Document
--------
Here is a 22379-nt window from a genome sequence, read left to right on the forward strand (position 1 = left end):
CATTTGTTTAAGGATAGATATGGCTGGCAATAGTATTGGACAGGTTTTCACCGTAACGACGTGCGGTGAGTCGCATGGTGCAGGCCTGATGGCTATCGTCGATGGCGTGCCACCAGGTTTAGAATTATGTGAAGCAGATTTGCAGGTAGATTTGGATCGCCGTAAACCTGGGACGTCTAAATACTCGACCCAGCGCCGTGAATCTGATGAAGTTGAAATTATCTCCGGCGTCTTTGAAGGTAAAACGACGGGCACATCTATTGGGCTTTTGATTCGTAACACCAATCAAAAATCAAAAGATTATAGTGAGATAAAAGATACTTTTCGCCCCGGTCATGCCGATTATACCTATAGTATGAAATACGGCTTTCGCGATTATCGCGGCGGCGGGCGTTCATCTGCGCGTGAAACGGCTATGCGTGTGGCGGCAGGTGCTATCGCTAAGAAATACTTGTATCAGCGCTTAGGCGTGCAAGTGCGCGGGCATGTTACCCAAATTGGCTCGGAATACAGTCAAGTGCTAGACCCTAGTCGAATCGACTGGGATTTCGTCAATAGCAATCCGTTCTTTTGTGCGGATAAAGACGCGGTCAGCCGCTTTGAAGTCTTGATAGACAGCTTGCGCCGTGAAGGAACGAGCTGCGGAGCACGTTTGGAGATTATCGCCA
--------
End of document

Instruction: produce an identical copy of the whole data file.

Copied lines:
Here is a 22379-nt window from a genome sequence, read left to right on the forward strand (position 1 = left end):
CATTTGTTTAAGGATAGATATGGCTGGCAATAGTATTGGACAGGTTTTCACCGTAACGACGTGCGGTGAGTCGCATGGTGCAGGCCTGATGGCTATCGTCGATGGCGTGCCACCAGGTTTAGAATTATGTGAAGCAGATTTGCAGGTAGATTTGGATCGCCGTAAACCTGGGACGTCTAAATACTCGACCCAGCGCCGTGAATCTGATGAAGTTGAAATTATCTCCGGCGTCTTTGAAGGTAAAACGACGGGCACATCTATTGGGCTTTTGATTCGTAACACCAATCAAAAATCAAAAGATTATAGTGAGATAAAAGATACTTTTCGCCCCGGTCATGCCGATTATACCTATAGTATGAAATACGGCTTTCGCGATTATCGCGGCGGCGGGCGTTCATCTGCGCGTGAAACGGCTATGCGTGTGGCGGCAGGTGCTATCGCTAAGAAATACTTGTATCAGCGCTTAGGCGTGCAAGTGCGCGGGCATGTTACCCAAATTGGCTCGGAATACAGTCAAGTGCTAGACCCTAGTCGAATCGACTGGGATTTCGTCAATAGCAATCCGTTCTTTTGTGCGGATAAAGACGCGGTCAGCCGCTTTGAAGTCTTGATAGACAGCTTGCGCCGTGAAGGAACGAGCTGCGGAGCACGTTTGGAGATTATCGCCA